Analyse the ways in which Shakespeare uses the dramatic monologue to trace the development of Hamlets character

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Analyse the ways in which Shakespeare uses the dramatic monologue to trace the development of Hamlet’s character

        Throughout the course of the play we see Hamlet go through a variety of character developments. These have been particularly pronounced in the four soliloquies that we have studied, as we can judge the changes between his different states of mind more clearly.

        The first soliloquy appears in Act 1, Scene 2, shortly after the death of Hamlet’s father and the remarriage of his mother to his uncle. In this scene we see Hamlet trying to grasp control of his situation however not really succeeding in his attempts. On the surface Hamlet appears to have accepted the situation but from the first few lines of the monologue we can tell that his mind is still in turmoil and that he is struggling for acceptance, ‘O, that this too too solid flesh’ to ‘O God! God!’ Shakespeare’s use of metaphor also gives the impression that Hamlet is not entirely content with the situation, as he would lead others to believe. The use of phrases such as ‘solid flesh would melt’, ‘thaw’ and ‘dew’ indicate that Hamlet feels as though his emotions are frozen, most likely from shock about the situation he has found himself in where he no longer feels trusting of his own family. This use of an extended metaphor by Shakespeare could also mean that Hamlet wishes his body was made of snow or ice and so he could physically disappear. Hamlet appears to be feeling in a manic, desperate, despondent state of mind in this soliloquy, as is shown when Hamlet says, ‘Or that the Everlasting had not fix’d His canon ‘gainst self-slaughter!’ The fact that suicide was even being considered as an option by Hamlet signifies the dark place that he is in following the recent events of the play, as suicide was considered a sin in the late Elizabethan era when the play is set. Shakespeare also writes using a list in this soliloquy: ‘How weary, stale, flat and unprofitable.’ This emphasises what is being said and Hamlet’s state of mind at this stage of the play. The words used in the list are also particularly influential in determining Hamlet’s mental state as Shakespeare adopts emotive language. The list presents the fact that Hamlet is tired of pretending (‘weary’); his life seems to have gone rotten (‘stale’); he feels tired of living (‘flat’); and he has nothing to live for (‘unprofitable’). Although Hamlet reveals his true feelings in the soliloquy, he persists in refusing to disclose them to anyone else and in putting a masked face out to the world- acting, a common theme which recurs throughout the entire play. This presents Hamlet’s character as being determined and not wanting to offload his worries to others. Hamlet is also vehemently disgusted at his mother’s marriage to Claudius and so cannot even bring himself to express anything about the nuptials, referring to it simply at ‘this’. This vague term could suggest his disgust at what his mother has done and therefore cannot even speak it. This also represents the stubborn side of his character, and his refusal to accept things that he does not like. In this soliloquy, hamlet is feeling a mixture of anger and sadness that his father’s deep love for his mother was not reciprocated: ‘Hyperion to a satyr’ to ‘Heaven and earth!’ He is also torn as to whether his mother married Claudius for love, through fear of persuasion, or simply to maintain her high social status as Queen in the court, as women were not considered important on their own account at the point in history in which the play is set. The contrasting comparison in the phrase ‘Hyperion to a satyr’ also proves Hamlet’s disgust at his mother, as a satyr is a half-man half-goat creature that represents lechery. These negative views towards women have a resulting effect on Ophelia further through the play. Towards the end of the soliloquy Hamlet views himself as a hypocrite, due to the fact that he is about to rejoin the play and so has to put back on his mask, ‘But break, my heart; for I must hold my tongue.’ Hamlet is being especially hard on himself because he has just accused his mother of being a hypocrite and he does not want to be like his mother after what she has done. One of the subtler techniques that Shakespeare uses to let the audience know that Hamlet is no longer in control is the irregular iambic pentameter. There are moments in the soliloquy when the blank verse becomes irregular, suggesting that although Hamlet may feel as though he is acting calmly, subconsciously his mind is slipping.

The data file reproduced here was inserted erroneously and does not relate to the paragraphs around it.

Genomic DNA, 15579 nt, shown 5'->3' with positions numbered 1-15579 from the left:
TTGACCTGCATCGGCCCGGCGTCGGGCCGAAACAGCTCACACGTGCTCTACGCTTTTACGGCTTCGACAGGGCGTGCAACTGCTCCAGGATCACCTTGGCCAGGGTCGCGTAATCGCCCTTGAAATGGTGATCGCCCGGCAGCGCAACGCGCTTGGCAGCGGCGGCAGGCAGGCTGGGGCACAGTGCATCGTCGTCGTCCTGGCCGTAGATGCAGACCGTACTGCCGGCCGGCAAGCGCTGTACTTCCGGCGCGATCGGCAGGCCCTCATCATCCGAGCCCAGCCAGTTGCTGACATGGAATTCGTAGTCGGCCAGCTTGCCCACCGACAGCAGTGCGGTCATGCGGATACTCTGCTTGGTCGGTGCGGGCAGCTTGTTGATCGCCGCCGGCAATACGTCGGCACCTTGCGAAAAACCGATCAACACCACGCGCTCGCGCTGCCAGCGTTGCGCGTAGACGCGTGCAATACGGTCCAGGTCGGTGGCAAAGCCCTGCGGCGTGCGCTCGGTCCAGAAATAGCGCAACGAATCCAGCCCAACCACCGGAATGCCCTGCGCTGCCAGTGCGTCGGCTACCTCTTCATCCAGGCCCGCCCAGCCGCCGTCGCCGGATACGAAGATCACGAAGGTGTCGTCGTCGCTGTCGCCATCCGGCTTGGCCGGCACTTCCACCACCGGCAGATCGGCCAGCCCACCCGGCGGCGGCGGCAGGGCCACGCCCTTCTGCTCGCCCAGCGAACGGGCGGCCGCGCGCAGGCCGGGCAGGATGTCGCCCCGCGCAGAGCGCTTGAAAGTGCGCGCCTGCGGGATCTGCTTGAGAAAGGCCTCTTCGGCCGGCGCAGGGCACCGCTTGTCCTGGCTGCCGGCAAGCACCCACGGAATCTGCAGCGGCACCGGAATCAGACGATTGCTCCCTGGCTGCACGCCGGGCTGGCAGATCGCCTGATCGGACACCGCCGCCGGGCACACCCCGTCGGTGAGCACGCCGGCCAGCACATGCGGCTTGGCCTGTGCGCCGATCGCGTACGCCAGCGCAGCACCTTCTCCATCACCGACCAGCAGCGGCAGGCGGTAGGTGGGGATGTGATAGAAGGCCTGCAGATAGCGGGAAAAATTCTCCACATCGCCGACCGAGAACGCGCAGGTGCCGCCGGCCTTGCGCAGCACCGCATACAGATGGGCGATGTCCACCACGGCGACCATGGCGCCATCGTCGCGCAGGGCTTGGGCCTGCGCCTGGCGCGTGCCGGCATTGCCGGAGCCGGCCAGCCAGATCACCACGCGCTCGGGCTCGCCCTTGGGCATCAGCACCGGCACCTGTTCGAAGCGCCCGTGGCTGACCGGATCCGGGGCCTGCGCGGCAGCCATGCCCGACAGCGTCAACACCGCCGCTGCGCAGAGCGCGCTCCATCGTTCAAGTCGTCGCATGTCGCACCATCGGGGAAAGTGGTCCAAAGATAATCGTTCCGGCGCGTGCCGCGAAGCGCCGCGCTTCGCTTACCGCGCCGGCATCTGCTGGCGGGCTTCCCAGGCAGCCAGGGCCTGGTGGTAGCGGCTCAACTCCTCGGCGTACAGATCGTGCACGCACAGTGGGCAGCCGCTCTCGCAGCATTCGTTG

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        The second soliloquy harbours feelings much the same as the first: desperation, anger and turbulence of mind. We can also tell that Hamlet is confused at this point in the play, as the soliloquy is littered with rhetorical questions, especially in the section, ‘Am I a coward?’ to ‘Who does me this?’ Hamlet knows the answers to these questions, but is afraid to confront the truth. Shakespeare also uses the irregular iambic pentameter in this soliloquy to show the points where Hamlet stumbles over his thoughts. The emotions in this soliloquy are heightened and extreme, as Hamlet tortures himself by ...

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